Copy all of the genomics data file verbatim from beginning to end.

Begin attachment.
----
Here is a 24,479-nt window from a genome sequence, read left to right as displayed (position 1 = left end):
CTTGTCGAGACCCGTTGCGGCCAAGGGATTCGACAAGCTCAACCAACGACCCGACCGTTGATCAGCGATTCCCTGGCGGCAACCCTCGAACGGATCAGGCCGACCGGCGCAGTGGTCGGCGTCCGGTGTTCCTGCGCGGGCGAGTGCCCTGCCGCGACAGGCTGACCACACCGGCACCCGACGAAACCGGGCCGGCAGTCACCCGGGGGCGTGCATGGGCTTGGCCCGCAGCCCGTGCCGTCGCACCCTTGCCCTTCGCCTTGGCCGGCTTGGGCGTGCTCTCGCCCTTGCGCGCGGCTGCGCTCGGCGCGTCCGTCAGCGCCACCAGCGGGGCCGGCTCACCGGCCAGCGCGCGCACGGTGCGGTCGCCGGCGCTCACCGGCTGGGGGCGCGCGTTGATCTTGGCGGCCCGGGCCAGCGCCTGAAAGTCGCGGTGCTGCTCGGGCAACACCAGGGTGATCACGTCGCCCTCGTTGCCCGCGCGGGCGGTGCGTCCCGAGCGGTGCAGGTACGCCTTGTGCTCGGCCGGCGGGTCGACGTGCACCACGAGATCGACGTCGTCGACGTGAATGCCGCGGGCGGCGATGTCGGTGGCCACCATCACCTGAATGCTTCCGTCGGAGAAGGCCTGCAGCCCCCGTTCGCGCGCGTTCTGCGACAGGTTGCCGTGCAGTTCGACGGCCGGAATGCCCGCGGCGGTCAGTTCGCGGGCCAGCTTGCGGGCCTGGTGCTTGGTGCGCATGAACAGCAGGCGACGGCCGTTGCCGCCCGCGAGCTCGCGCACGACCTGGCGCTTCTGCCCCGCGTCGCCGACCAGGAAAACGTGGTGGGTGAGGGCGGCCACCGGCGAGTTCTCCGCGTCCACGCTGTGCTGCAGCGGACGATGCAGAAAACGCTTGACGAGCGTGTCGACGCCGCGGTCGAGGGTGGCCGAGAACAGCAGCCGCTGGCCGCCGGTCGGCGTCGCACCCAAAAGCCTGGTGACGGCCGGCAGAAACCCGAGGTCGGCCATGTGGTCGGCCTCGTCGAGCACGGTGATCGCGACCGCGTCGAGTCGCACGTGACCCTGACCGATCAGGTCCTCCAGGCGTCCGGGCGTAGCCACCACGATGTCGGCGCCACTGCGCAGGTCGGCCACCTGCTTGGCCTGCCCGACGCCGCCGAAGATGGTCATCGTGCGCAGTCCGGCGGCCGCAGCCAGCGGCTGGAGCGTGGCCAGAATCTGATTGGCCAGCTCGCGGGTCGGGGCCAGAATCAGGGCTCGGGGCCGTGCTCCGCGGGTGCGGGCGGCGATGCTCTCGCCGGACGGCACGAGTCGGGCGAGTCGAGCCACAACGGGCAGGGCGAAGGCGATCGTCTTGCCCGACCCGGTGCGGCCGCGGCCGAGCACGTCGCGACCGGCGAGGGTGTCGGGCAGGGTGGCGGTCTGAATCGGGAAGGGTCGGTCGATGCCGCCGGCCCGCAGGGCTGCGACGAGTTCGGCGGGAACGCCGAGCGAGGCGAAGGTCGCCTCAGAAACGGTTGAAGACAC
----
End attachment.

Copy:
Here is a 24,479-nt window from a genome sequence, read left to right as displayed (position 1 = left end):
CTTGTCGAGACCCGTTGCGGCCAAGGGATTCGACAAGCTCAACCAACGACCCGACCGTTGATCAGCGATTCCCTGGCGGCAACCCTCGAACGGATCAGGCCGACCGGCGCAGTGGTCGGCGTCCGGTGTTCCTGCGCGGGCGAGTGCCCTGCCGCGACAGGCTGACCACACCGGCACCCGACGAAACCGGGCCGGCAGTCACCCGGGGGCGTGCATGGGCTTGGCCCGCAGCCCGTGCCGTCGCACCCTTGCCCTTCGCCTTGGCCGGCTTGGGCGTGCTCTCGCCCTTGCGCGCGGCTGCGCTCGGCGCGTCCGTCAGCGCCACCAGCGGGGCCGGCTCACCGGCCAGCGCGCGCACGGTGCGGTCGCCGGCGCTCACCGGCTGGGGGCGCGCGTTGATCTTGGCGGCCCGGGCCAGCGCCTGAAAGTCGCGGTGCTGCTCGGGCAACACCAGGGTGATCACGTCGCCCTCGTTGCCCGCGCGGGCGGTGCGTCCCGAGCGGTGCAGGTACGCCTTGTGCTCGGCCGGCGGGTCGACGTGCACCACGAGATCGACGTCGTCGACGTGAATGCCGCGGGCGGCGATGTCGGTGGCCACCATCACCTGAATGCTTCCGTCGGAGAAGGCCTGCAGCCCCCGTTCGCGCGCGTTCTGCGACAGGTTGCCGTGCAGTTCGACGGCCGGAATGCCCGCGGCGGTCAGTTCGCGGGCCAGCTTGCGGGCCTGGTGCTTGGTGCGCATGAACAGCAGGCGACGGCCGTTGCCGCCCGCGAGCTCGCGCACGACCTGGCGCTTCTGCCCCGCGTCGCCGACCAGGAAAACGTGGTGGGTGAGGGCGGCCACCGGCGAGTTCTCCGCGTCCACGCTGTGCTGCAGCGGACGATGCAGAAAACGCTTGACGAGCGTGTCGACGCCGCGGTCGAGGGTGGCCGAGAACAGCAGCCGCTGGCCGCCGGTCGGCGTCGCACCCAAAAGCCTGGTGACGGCCGGCAGAAACCCGAGGTCGGCCATGTGGTCGGCCTCGTCGAGCACGGTGATCGCGACCGCGTCGAGTCGCACGTGACCCTGACCGATCAGGTCCTCCAGGCGTCCGGGCGTAGCCACCACGATGTCGGCGCCACTGCGCAGGTCGGCCACCTGCTTGGCCTGCCCGACGCCGCCGAAGATGGTCATCGTGCGCAGTCCGGCGGCCGCAGCCAGCGGCTGGAGCGTGGCCAGAATCTGATTGGCCAGCTCGCGGGTCGGGGCCAGAATCAGGGCTCGGGGCCGTGCTCCGCGGGTGCGGGCGGCGATGCTCTCGCCGGACGGCACGAGTCGGGCGAGTCGAGCCACAACGGGCAGGGCGAAGGCGATCGTCTTGCCCGACCCGGTGCGGCCGCGGCCGAGCACGTCGCGACCGGCGAGGGTGTCGGGCAGGGTGGCGGTCTGAATCGGGAAGGGTCGGTCGATGCCGCCGGCCCGCAGGGCTGCGACGAGTTCGGCGGGAACGCCGAGCGAGGCGAAGGTCGCCTCAGAAACGGTTGAAGACAC